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GET UP, LET US GO! (Matthew 26:46) CBCP Post Election Statement

GET UP, LET US GO! (Matthew 26:46)

CBCP Post Election Statement

Brothers and sisters in Christ:

“All power in heaven and on earth has been given to me…” (Mt. 28:18)

This is the Lord Jesus’ ultimate claim to universal kingship and dominion.  These are the words of the Ascended One, gloriously sitting at the right hand of the Father.

We wrote to you before the elections.  We write to you once more now that the elections are done.

Several critical, even spiteful, voices have asked us to desist from “interfering” in politics.  We cannot.  We do not aspire after office and we have sought none.  We do not even impose upon the Catholic faithful a set of anointed candidates.  But it would be a denial of Christ’s universal lordship were we to desist from reminding his disciples of what fidelity to him — in all things, including political life — demands.

The votes have been cast and are now being counted.

To those who have been voted to office, we assure them of our prayers, principally for wisdom, that they may discern God’s will for his people and courageously do as he bids.  God’s hand is to be recognized in the events of history.  Credit then your victory, neither to fame nor popularity, but to God who calls you to service and to care for the weakest and the most distressed in our midst.  Children need care that cannot be postponed.  And many women still find themselves in situations of exploitation.  Indigenous peoples remain marginalized and the vaunted growth in the economy still has to mean something significant for Filipinos living outside urban areas.

To those who did not succeed, you, as persons, as sons and daughters of God, are infinitely so much more than the positions after which you aspired.  Rather than becoming despondent and discouraged, you should challenge yourselves by asking how it is that the Risen Lord sends you “to make disciples of all nations“.  Surely there are so many other ways to contribute to the building of the Kingdom of God.  It is for you to discover your paths, in faith and in docility to God’s spirit.

The greatest promise the Church can offer any government is vigilant collaboration, and that offer, we make now.  We will urge our people to work with the government for the good of all, and we shall continue to be vigilant so that ever so often we may speak out to teach and to prophesy, to admonish and to correct — for this is our vocation.

Get up now let us go…

From the Catholic Bishops’ Conference of the Philippines, May 9, 2016

+ SOCRATES B. VILLEGAS

Archbishop of Lingayen Dagupan

President, CBCP

 

On the QUESTION of Kneeling or Standing After the Consecration Until After the GREAT AMEN During the Eucharistic Celebration

March 19, 2016

Your Eminences and Excellencies,

During the January 2016 112thCBCP Plenary Assembly in Cebu, there was a discussion on the issue of standing or kneeling after the consecration until after the Amen. The discussion included a question on why we do not continue kneeling after the consecration until after the Amen. After a short discussion, the Permanent Council of the CBCP was tasked to look into this issue.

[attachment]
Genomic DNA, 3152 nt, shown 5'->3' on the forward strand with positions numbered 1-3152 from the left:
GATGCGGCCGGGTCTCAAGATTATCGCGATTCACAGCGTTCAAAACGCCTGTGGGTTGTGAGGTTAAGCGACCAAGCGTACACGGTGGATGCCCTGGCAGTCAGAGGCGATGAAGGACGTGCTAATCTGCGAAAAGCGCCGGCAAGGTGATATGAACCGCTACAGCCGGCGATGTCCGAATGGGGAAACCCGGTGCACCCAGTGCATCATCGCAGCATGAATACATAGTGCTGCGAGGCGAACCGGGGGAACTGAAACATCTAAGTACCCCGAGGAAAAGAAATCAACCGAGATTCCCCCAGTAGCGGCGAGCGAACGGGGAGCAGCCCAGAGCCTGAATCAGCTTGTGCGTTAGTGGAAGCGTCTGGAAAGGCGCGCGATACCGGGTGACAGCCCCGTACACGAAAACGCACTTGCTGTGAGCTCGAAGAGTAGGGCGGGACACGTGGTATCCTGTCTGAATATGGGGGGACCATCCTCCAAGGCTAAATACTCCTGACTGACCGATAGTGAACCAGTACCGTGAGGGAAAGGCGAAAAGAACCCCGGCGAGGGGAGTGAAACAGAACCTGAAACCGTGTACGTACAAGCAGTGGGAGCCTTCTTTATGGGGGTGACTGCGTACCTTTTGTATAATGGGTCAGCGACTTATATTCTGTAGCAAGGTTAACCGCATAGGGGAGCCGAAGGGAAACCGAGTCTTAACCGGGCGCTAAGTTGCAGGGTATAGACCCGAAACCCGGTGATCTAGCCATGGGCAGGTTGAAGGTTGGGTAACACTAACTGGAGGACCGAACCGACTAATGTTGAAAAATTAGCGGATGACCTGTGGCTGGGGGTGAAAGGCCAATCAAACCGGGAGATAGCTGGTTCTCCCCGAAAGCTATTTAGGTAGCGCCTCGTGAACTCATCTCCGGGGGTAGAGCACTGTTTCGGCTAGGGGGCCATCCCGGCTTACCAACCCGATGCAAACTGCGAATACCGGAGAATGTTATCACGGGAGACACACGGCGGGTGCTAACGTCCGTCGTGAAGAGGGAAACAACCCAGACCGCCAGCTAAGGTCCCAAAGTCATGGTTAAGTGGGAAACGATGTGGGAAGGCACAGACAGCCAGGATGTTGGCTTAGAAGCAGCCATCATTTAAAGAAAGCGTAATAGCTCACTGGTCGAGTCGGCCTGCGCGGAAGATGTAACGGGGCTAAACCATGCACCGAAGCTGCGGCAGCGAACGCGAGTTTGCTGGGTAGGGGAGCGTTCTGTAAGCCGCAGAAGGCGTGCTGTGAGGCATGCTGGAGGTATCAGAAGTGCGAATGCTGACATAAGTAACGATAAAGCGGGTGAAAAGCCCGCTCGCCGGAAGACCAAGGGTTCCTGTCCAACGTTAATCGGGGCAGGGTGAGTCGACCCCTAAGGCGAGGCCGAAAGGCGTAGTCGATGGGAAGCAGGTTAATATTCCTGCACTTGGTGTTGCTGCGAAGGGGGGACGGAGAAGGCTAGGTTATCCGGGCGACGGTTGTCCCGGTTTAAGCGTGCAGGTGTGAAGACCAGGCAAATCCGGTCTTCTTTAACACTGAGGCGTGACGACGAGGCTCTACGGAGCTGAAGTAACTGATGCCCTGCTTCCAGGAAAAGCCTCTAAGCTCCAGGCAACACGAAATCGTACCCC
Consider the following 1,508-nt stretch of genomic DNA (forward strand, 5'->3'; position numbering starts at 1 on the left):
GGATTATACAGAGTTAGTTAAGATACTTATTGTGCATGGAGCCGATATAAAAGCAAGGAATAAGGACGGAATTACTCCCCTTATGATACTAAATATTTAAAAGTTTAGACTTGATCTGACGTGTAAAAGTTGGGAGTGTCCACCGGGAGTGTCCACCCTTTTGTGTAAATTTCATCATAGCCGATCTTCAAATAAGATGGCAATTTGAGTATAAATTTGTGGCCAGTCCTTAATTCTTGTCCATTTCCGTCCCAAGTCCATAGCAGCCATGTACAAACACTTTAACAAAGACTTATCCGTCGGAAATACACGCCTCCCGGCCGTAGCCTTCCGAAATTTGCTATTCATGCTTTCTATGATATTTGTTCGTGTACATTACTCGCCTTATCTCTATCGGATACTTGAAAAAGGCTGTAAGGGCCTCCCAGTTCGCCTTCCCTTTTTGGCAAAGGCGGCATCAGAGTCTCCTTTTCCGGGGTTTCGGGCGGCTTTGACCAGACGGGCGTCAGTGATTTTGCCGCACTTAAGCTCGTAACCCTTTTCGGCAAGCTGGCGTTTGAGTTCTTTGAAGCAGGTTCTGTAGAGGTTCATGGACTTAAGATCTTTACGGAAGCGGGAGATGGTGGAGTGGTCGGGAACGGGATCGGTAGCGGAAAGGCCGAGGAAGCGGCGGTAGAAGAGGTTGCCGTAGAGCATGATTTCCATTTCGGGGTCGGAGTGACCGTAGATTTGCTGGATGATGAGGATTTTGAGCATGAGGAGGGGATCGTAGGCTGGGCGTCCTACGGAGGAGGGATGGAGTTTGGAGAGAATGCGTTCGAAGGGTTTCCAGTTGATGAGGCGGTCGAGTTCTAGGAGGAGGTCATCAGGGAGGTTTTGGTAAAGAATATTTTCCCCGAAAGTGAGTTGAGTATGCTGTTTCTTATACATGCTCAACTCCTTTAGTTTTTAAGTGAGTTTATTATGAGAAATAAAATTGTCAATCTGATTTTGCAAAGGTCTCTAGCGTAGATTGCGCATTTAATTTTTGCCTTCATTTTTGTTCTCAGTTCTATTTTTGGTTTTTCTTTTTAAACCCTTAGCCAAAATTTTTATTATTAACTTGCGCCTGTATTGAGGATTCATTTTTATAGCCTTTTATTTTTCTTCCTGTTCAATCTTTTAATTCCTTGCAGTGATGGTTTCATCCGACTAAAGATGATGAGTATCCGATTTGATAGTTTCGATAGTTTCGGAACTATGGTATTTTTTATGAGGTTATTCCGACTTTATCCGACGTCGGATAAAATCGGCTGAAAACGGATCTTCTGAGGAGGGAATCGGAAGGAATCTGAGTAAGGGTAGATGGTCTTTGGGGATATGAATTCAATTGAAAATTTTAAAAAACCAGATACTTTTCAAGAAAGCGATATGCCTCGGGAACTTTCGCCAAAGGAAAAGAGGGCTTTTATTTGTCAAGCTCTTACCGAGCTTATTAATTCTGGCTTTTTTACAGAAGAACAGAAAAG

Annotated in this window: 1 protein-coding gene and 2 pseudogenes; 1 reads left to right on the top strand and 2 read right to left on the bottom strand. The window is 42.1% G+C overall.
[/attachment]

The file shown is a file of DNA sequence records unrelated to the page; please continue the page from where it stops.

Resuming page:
So, at the March 15, 2016 meeting of the CBCP Permanent Council one of the issues discussed was this issue on the posture of standing after the consecration and to keep standing or of kneeling after the Sanctus until after the Amen of the Eucharistic Prayer. This is the reason for this letter.

Before the 1990s, we can still recall that we had the established practice of kneeling after the Sanctus until after the Amen of the Eucharistic Prayer.

In the 1990s the practice of standing after the consecration was begun. This change in the established practice was based on the 1990 Guidelines for the Eucharist which were approved by the CBCP in January 1990. Number 3 of the 1990 Guidelines states: “The people should kneel from the Sanctus until the end of the Eucharistic Prayer…. If the acclamation after the consecration is sung, the people may stand for it and keep standing.” However, in reality the practice became always standing after the consecration until the Amen.

In January 2003 at the 86th CBCP Plenary Assembly, one of the proposals that the CBCP approved to include among the Philippine Adaptations to the General Instructions of the Roman Missal 2002was:“Proposed Philippine Adaptation: ‘In the Philippines, the people kneel after the Sanctus, rise for the memorial acclamation, and kneel after the Lamb of God.’”

In both instances, the 1990 Guidelines for the Eucharist and the proposed Philippine Adaptations to the General Instructions of the Roman Missal 2002, no recognitio was ever received from Rome.

Specifically for the Philippine Adaptations to the General Instructions of the Roman Missal 2002 that were submitted to Rome, no answer was ever received. Archbishop Romulo Valles, during an ad limina visit in September 2003,made a follow up at the office of the Congregation for Divine Worship and the Discipline of the Sacraments on the status the Philippine proposed adaptations.After that, until up to now we have not received a formal written reply.

In February 2016, Bishop Julius Tonel, Chairman of the Episcopal Commission on Liturgy, made a query with the Secretary of the Congregation for Divine Worship and the Discipline of the Sacraments about this specific proposed adaptation. In reply to his query, it was confirmed that a formal reply or recognitio had never been given.

With the above information, we sought the advice of some of our bishops knowledgeable in the Code of Canon Law. They have responded that no answer or silence from Rome means that the recognitio has not been given. Without the recognitio the CBCP does not have the authority to make or implement any such adaptation. This being the case, we have to revert to the established practice before the request.